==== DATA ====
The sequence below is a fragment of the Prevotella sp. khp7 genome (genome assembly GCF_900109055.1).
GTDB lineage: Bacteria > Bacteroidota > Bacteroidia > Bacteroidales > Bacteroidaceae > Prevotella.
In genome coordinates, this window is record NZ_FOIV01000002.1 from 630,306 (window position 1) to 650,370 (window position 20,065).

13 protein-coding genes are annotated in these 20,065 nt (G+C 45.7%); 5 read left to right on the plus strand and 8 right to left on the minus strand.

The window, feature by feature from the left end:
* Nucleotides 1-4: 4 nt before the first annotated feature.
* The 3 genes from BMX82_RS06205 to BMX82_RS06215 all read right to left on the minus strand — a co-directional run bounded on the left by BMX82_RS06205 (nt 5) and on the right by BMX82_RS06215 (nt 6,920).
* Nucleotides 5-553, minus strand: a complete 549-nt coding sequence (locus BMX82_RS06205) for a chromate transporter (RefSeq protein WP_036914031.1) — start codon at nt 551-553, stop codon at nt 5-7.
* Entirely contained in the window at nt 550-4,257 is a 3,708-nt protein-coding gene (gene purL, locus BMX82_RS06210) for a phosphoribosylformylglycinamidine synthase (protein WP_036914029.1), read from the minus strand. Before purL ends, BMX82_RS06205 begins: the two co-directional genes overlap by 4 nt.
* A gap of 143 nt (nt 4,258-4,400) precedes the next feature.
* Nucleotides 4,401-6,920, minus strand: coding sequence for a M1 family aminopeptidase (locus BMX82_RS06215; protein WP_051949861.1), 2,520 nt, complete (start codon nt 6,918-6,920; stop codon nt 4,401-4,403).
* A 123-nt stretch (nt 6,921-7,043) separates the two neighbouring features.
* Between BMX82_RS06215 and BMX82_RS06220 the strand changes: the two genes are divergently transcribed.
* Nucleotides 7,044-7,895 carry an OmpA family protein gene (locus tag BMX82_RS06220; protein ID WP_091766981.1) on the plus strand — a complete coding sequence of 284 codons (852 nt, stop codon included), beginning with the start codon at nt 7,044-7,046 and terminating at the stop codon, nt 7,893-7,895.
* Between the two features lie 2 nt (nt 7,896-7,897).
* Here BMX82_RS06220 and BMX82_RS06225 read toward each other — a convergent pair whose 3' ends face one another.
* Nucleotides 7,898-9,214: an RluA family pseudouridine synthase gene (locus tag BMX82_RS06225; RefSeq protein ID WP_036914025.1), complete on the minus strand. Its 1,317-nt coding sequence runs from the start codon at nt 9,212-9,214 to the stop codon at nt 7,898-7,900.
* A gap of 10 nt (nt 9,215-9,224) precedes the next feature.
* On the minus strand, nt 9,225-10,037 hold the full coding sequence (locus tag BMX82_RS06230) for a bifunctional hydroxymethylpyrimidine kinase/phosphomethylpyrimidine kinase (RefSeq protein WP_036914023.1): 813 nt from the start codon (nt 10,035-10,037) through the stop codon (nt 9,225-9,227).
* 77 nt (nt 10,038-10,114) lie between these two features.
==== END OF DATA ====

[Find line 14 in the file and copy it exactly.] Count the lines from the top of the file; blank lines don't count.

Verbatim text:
* Nucleotides 7,044-7,895 carry an OmpA family protein gene (locus tag BMX82_RS06220; protein ID WP_091766981.1) on the plus strand — a complete coding sequence of 284 codons (852 nt, stop codon included), beginning with the start codon at nt 7,044-7,046 and terminating at the stop codon, nt 7,893-7,895.